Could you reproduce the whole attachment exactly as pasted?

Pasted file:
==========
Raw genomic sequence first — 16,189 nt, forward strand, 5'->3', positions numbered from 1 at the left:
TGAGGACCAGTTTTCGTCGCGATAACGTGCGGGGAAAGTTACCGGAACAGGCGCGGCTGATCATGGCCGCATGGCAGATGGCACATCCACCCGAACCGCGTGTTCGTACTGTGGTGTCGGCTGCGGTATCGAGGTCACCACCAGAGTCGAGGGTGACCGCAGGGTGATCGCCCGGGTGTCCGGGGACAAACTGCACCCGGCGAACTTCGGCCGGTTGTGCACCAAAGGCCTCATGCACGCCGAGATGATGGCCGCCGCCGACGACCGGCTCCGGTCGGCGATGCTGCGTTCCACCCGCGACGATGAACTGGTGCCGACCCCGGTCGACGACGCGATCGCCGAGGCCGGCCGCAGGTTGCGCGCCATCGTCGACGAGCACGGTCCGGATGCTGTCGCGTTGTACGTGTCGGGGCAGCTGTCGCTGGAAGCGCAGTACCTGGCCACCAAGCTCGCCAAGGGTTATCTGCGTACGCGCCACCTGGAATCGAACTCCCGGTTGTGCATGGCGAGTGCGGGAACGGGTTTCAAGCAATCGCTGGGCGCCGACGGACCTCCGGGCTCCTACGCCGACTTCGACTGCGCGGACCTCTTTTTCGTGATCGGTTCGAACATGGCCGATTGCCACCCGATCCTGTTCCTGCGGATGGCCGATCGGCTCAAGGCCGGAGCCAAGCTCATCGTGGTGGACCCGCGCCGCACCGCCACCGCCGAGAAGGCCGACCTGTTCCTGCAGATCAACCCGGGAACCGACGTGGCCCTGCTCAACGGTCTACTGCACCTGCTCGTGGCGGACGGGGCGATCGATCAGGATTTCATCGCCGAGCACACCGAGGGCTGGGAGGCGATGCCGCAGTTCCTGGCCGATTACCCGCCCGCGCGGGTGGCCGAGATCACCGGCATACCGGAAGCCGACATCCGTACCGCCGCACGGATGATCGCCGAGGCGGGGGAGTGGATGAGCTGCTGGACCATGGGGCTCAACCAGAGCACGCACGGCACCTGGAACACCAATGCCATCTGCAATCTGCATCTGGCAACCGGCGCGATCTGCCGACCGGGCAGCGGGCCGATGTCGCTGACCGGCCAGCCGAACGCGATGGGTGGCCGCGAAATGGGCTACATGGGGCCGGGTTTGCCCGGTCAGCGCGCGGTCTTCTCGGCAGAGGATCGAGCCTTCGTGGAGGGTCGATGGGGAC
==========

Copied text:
Raw genomic sequence first — 16,189 nt, forward strand, 5'->3', positions numbered from 1 at the left:
TGAGGACCAGTTTTCGTCGCGATAACGTGCGGGGAAAGTTACCGGAACAGGCGCGGCTGATCATGGCCGCATGGCAGATGGCACATCCACCCGAACCGCGTGTTCGTACTGTGGTGTCGGCTGCGGTATCGAGGTCACCACCAGAGTCGAGGGTGACCGCAGGGTGATCGCCCGGGTGTCCGGGGACAAACTGCACCCGGCGAACTTCGGCCGGTTGTGCACCAAAGGCCTCATGCACGCCGAGATGATGGCCGCCGCCGACGACCGGCTCCGGTCGGCGATGCTGCGTTCCACCCGCGACGATGAACTGGTGCCGACCCCGGTCGACGACGCGATCGCCGAGGCCGGCCGCAGGTTGCGCGCCATCGTCGACGAGCACGGTCCGGATGCTGTCGCGTTGTACGTGTCGGGGCAGCTGTCGCTGGAAGCGCAGTACCTGGCCACCAAGCTCGCCAAGGGTTATCTGCGTACGCGCCACCTGGAATCGAACTCCCGGTTGTGCATGGCGAGTGCGGGAACGGGTTTCAAGCAATCGCTGGGCGCCGACGGACCTCCGGGCTCCTACGCCGACTTCGACTGCGCGGACCTCTTTTTCGTGATCGGTTCGAACATGGCCGATTGCCACCCGATCCTGTTCCTGCGGATGGCCGATCGGCTCAAGGCCGGAGCCAAGCTCATCGTGGTGGACCCGCGCCGCACCGCCACCGCCGAGAAGGCCGACCTGTTCCTGCAGATCAACCCGGGAACCGACGTGGCCCTGCTCAACGGTCTACTGCACCTGCTCGTGGCGGACGGGGCGATCGATCAGGATTTCATCGCCGAGCACACCGAGGGCTGGGAGGCGATGCCGCAGTTCCTGGCCGATTACCCGCCCGCGCGGGTGGCCGAGATCACCGGCATACCGGAAGCCGACATCCGTACCGCCGCACGGATGATCGCCGAGGCGGGGGAGTGGATGAGCTGCTGGACCATGGGGCTCAACCAGAGCACGCACGGCACCTGGAACACCAATGCCATCTGCAATCTGCATCTGGCAACCGGCGCGATCTGCCGACCGGGCAGCGGGCCGATGTCGCTGACCGGCCAGCCGAACGCGATGGGTGGCCGCGAAATGGGCTACATGGGGCCGGGTTTGCCCGGTCAGCGCGCGGTCTTCTCGGCAGAGGATCGAGCCTTCGTGGAGGGTCGATGGGGAC